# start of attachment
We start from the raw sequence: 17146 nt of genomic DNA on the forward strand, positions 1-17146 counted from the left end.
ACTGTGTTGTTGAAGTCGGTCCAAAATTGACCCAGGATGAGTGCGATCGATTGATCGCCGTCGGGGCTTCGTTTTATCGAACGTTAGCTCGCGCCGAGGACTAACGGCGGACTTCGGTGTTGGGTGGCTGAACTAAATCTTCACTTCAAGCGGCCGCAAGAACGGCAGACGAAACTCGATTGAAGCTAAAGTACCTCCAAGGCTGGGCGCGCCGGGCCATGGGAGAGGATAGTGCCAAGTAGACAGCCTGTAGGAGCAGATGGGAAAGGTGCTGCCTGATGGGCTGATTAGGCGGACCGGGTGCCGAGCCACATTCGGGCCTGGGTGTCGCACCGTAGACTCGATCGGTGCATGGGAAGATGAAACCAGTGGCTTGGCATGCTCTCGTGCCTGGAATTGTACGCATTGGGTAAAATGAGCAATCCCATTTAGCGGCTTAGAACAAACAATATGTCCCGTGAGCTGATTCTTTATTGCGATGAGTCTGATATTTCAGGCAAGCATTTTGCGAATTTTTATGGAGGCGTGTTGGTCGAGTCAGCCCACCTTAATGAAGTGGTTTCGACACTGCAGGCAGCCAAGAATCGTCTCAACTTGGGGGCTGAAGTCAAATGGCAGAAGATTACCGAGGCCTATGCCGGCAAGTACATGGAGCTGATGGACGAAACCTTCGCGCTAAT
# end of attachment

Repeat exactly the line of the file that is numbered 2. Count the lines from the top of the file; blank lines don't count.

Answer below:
ACTGTGTTGTTGAAGTCGGTCCAAAATTGACCCAGGATGAGTGCGATCGATTGATCGCCGTCGGGGCTTCGTTTTATCGAACGTTAGCTCGCGCCGAGGACTAACGGCGGACTTCGGTGTTGGGTGGCTGAACTAAATCTTCACTTCAAGCGGCCGCAAGAACGGCAGACGAAACTCGATTGAAGCTAAAGTACCTCCAAGGCTGGGCGCGCCGGGCCATGGGAGAGGATAGTGCCAAGTAGACAGCCTGTAGGAGCAGATGGGAAAGGTGCTGCCTGATGGGCTGATTAGGCGGACCGGGTGCCGAGCCACATTCGGGCCTGGGTGTCGCACCGTAGACTCGATCGGTGCATGGGAAGATGAAACCAGTGGCTTGGCATGCTCTCGTGCCTGGAATTGTACGCATTGGGTAAAATGAGCAATCCCATTTAGCGGCTTAGAACAAACAATATGTCCCGTGAGCTGATTCTTTATTGCGATGAGTCTGATATTTCAGGCAAGCATTTTGCGAATTTTTATGGAGGCGTGTTGGTCGAGTCAGCCCACCTTAATGAAGTGGTTTCGACACTGCAGGCAGCCAAGAATCGTCTCAACTTGGGGGCTGAAGTCAAATGGCAGAAGATTACCGAGGCCTATGCCGGCAAGTACATGGAGCTGATGGACGAAACCTTCGCGCTAAT